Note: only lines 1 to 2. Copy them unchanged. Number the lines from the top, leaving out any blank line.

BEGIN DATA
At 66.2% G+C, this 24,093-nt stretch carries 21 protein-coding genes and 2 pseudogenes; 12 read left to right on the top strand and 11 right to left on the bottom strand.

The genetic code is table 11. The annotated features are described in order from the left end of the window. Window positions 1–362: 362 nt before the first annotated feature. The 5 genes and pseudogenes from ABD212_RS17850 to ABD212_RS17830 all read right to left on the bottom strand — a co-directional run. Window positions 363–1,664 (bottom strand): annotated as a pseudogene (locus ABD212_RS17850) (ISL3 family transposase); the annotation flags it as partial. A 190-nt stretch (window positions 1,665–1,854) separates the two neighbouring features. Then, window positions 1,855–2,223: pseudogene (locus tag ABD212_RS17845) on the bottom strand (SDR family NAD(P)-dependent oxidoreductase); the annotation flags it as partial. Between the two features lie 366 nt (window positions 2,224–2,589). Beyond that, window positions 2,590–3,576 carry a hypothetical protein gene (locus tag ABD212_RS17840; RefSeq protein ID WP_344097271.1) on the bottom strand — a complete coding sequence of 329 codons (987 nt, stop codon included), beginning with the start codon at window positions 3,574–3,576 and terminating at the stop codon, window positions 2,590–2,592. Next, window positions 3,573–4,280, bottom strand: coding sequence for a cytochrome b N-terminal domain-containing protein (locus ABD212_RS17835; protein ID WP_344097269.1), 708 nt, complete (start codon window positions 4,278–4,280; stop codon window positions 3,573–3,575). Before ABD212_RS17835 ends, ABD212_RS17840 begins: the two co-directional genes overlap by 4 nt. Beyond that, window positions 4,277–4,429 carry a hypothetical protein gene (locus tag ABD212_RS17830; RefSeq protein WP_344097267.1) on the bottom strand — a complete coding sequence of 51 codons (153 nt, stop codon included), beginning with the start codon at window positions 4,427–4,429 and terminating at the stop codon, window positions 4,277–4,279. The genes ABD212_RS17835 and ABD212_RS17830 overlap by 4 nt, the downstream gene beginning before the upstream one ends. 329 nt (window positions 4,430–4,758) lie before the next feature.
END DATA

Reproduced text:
At 66.2% G+C, this 24,093-nt stretch carries 21 protein-coding genes and 2 pseudogenes; 12 read left to right on the top strand and 11 right to left on the bottom strand.

The genetic code is table 11. The annotated features are described in order from the left end of the window. Window positions 1–362: 362 nt before the first annotated feature. The 5 genes and pseudogenes from ABD212_RS17850 to ABD212_RS17830 all read right to left on the bottom strand — a co-directional run. Window positions 363–1,664 (bottom strand): annotated as a pseudogene (locus ABD212_RS17850) (ISL3 family transposase); the annotation flags it as partial. A 190-nt stretch (window positions 1,665–1,854) separates the two neighbouring features. Then, window positions 1,855–2,223: pseudogene (locus tag ABD212_RS17845) on the bottom strand (SDR family NAD(P)-dependent oxidoreductase); the annotation flags it as partial. Between the two features lie 366 nt (window positions 2,224–2,589). Beyond that, window positions 2,590–3,576 carry a hypothetical protein gene (locus tag ABD212_RS17840; RefSeq protein ID WP_344097271.1) on the bottom strand — a complete coding sequence of 329 codons (987 nt, stop codon included), beginning with the start codon at window positions 3,574–3,576 and terminating at the stop codon, window positions 2,590–2,592. Next, window positions 3,573–4,280, bottom strand: coding sequence for a cytochrome b N-terminal domain-containing protein (locus ABD212_RS17835; protein ID WP_344097269.1), 708 nt, complete (start codon window positions 4,278–4,280; stop codon window positions 3,573–3,575). Before ABD212_RS17835 ends, ABD212_RS17840 begins: the two co-directional genes overlap by 4 nt. Beyond that, window positions 4,277–4,429 carry a hypothetical protein gene (locus tag ABD212_RS17830; RefSeq protein WP_344097267.1) on the bottom strand — a complete coding sequence of 51 codons (153 nt, stop codon included), beginning with the start codon at window positions 4,427–4,429 and terminating at the stop codon, window positions 4,277–4,279. The genes ABD212_RS17835 and ABD212_RS17830 overlap by 4 nt, the downstream gene beginning before the upstream one ends. 329 nt (window positions 4,430–4,758) lie before the next feature.